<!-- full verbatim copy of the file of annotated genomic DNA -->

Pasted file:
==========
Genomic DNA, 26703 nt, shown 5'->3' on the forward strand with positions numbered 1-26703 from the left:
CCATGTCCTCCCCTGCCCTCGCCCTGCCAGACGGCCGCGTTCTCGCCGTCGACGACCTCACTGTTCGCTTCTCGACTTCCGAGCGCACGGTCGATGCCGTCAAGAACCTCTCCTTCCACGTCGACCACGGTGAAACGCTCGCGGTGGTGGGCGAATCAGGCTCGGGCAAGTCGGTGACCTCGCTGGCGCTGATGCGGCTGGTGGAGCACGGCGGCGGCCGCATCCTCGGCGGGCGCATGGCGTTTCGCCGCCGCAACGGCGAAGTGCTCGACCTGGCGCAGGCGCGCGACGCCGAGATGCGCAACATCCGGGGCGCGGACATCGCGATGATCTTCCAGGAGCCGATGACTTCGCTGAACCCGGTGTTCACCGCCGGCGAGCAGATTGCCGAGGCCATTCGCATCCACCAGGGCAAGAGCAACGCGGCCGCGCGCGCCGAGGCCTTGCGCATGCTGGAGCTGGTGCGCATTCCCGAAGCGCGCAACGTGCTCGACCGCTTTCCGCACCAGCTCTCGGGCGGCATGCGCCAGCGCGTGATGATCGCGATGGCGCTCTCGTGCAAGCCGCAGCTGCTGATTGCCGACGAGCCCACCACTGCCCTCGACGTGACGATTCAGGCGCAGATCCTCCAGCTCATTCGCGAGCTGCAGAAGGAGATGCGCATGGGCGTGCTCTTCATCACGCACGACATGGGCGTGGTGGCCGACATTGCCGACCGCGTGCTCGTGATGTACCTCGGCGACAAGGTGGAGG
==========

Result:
Genomic DNA, 26703 nt, shown 5'->3' on the forward strand with positions numbered 1-26703 from the left:
CCATGTCCTCCCCTGCCCTCGCCCTGCCAGACGGCCGCGTTCTCGCCGTCGACGACCTCACTGTTCGCTTCTCGACTTCCGAGCGCACGGTCGATGCCGTCAAGAACCTCTCCTTCCACGTCGACCACGGTGAAACGCTCGCGGTGGTGGGCGAATCAGGCTCGGGCAAGTCGGTGACCTCGCTGGCGCTGATGCGGCTGGTGGAGCACGGCGGCGGCCGCATCCTCGGCGGGCGCATGGCGTTTCGCCGCCGCAACGGCGAAGTGCTCGACCTGGCGCAGGCGCGCGACGCCGAGATGCGCAACATCCGGGGCGCGGACATCGCGATGATCTTCCAGGAGCCGATGACTTCGCTGAACCCGGTGTTCACCGCCGGCGAGCAGATTGCCGAGGCCATTCGCATCCACCAGGGCAAGAGCAACGCGGCCGCGCGCGCCGAGGCCTTGCGCATGCTGGAGCTGGTGCGCATTCCCGAAGCGCGCAACGTGCTCGACCGCTTTCCGCACCAGCTCTCGGGCGGCATGCGCCAGCGCGTGATGATCGCGATGGCGCTCTCGTGCAAGCCGCAGCTGCTGATTGCCGACGAGCCCACCACTGCCCTCGACGTGACGATTCAGGCGCAGATCCTCCAGCTCATTCGCGAGCTGCAGAAGGAGATGCGCATGGGCGTGCTCTTCATCACGCACGACATGGGCGTGGTGGCCGACATTGCCGACCGCGTGCTCGTGATGTACCTCGGCGACAAGGTGGAGG